|The test image, a number of books carved|
into a storefront in Mt. Dora, FL.
I don't have an Epson V700, but I do have a Canon Canoscan 9000F Mark II to use as a comparison. It doesn't support any transparency larger than 120 film, but at around $150, it's a fraction of the cost. I scanned the frame at a (pretty ridiculous) 4800 dpi, which resulted in an image that was around 11600x11500, or about 127 megapixels. Of course, this is well beyond the limitations of the scanner's optics, but I will scale it down shortly for comparison purposes.
I also didn't have a dedicated macro lens, so I used my Sigma 50mm f/1.4 and a 36mm Kenko extension tube on my Canon EOS 5D Mark III. Rather than take several shots and merge them, I decided to just take one shot at the sharpest part of the image so that I can compare the results with the scanner. I set the negative on the slide viewer, and after some difficulty I was a able to get a good shot.
I took a very small section of the resulting file (right around the OD in "ODYSSEY") for comparison. After making a separate file out of that, I scaled down the scanned file until the "OD" was approximately the same size, and cut that section out as well, making another new file. Then I made two additional files with some sharpening done to try to enhance the details. The results are below.
|From the scanner, no sharpening.|
|From the DSLR, no sharpening|
|From the scanner, sharpening added in Photoshop|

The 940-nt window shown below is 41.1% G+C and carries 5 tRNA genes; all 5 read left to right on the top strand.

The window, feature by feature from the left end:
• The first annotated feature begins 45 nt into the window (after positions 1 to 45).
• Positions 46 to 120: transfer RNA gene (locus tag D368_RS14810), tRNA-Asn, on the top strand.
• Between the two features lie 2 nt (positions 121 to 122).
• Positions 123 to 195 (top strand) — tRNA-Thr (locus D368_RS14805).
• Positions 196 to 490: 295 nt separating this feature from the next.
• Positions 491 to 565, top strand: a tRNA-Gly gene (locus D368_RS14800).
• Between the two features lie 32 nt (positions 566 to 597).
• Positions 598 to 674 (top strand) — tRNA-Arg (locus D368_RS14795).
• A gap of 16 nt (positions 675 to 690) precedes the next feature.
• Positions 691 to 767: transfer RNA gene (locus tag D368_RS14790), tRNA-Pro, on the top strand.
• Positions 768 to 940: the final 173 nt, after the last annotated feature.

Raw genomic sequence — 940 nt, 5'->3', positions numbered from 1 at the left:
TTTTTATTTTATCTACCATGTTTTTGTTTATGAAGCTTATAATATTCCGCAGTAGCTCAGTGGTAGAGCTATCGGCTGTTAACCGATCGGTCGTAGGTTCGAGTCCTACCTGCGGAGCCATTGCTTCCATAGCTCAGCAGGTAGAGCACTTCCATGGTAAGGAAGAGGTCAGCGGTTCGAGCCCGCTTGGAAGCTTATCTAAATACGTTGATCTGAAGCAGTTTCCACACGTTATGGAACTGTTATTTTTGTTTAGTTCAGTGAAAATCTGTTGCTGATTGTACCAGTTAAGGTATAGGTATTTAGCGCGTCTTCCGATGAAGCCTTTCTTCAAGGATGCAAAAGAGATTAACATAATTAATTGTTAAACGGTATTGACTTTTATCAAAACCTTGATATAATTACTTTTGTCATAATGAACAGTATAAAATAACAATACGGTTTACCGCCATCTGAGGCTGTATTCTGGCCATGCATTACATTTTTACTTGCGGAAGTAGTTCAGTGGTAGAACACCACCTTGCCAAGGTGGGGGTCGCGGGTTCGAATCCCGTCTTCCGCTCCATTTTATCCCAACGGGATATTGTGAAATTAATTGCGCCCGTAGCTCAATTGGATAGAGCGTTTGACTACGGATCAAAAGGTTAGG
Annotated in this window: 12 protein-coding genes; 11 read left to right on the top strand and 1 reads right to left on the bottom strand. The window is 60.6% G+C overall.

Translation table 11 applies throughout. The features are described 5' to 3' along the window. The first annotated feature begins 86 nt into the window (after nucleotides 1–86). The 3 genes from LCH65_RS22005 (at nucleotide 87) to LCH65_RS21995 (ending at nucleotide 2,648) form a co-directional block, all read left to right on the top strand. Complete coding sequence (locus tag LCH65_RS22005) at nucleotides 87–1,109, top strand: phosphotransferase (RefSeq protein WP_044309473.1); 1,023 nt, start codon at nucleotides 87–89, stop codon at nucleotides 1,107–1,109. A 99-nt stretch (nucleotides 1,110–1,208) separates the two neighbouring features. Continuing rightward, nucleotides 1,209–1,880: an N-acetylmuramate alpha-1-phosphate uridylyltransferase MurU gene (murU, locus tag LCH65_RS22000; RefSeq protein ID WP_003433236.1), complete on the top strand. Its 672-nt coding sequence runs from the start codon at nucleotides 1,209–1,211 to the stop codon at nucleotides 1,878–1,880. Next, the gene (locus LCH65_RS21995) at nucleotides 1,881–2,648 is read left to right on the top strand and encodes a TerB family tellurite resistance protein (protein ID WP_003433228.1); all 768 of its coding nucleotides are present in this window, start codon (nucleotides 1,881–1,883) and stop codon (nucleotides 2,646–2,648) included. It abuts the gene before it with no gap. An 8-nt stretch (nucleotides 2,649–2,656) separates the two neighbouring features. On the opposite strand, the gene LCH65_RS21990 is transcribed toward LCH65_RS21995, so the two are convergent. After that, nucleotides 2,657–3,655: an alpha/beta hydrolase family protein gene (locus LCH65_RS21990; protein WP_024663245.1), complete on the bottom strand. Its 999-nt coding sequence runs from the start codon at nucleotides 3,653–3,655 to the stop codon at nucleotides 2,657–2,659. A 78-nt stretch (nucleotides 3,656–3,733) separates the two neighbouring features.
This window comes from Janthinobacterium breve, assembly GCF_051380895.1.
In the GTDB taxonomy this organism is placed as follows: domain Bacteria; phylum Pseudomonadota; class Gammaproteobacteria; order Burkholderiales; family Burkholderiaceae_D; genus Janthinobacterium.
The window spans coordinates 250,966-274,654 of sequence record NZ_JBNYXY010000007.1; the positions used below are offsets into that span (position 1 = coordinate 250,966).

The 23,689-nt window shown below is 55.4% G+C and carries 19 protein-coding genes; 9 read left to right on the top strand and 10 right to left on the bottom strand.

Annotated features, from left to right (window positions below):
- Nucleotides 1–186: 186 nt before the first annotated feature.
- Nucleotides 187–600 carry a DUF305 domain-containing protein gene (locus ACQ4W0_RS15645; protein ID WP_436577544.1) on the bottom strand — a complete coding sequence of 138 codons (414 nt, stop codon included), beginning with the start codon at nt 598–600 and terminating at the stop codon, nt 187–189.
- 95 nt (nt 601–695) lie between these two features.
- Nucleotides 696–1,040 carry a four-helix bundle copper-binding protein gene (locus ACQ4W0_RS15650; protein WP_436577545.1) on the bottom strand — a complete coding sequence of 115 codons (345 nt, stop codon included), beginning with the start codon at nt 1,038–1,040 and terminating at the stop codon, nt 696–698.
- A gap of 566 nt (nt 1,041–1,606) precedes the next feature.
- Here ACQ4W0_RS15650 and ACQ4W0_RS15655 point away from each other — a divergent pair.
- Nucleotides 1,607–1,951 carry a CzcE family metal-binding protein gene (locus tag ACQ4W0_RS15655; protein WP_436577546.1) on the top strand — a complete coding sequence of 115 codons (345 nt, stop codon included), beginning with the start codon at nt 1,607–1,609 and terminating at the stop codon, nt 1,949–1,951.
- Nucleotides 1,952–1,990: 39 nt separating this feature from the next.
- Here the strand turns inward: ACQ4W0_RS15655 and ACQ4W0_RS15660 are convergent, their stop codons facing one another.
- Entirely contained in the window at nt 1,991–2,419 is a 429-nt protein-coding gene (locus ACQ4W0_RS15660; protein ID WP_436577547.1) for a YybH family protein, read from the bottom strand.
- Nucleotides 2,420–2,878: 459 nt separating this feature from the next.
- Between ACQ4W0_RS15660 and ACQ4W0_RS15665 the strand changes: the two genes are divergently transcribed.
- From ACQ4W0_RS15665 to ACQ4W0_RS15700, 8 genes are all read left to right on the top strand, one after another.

|From the DSLR, sharpening added in Photoshop|
It's pretty clear to me that the DSLR method is superior to the scan. I'm just not sure if it's worth the added effort. Sure, even after sharpening the scanner example, you can see more detail in the unsharpened DSLR photo. But is the difference worth spending so much time on setting up the rig, taking the array of photos, merging them all together, etc? Look again at the original image at the top of this post, and look at what a small section we're looking at here -- these 100% crops are off of basically 55-megapixel images. Unless I'm printing a mural for a bedroom wall, what are the odds that I'll need that kind of detail? Here's a bigger version of the photo (though still scaled down significantly), from the scanner. At that size, it still looks razor sharp.
Of course, I'm still struggling with the idea because wringing every last drop of detail out of my negatives is definitely something that pokes at my perfectionist side.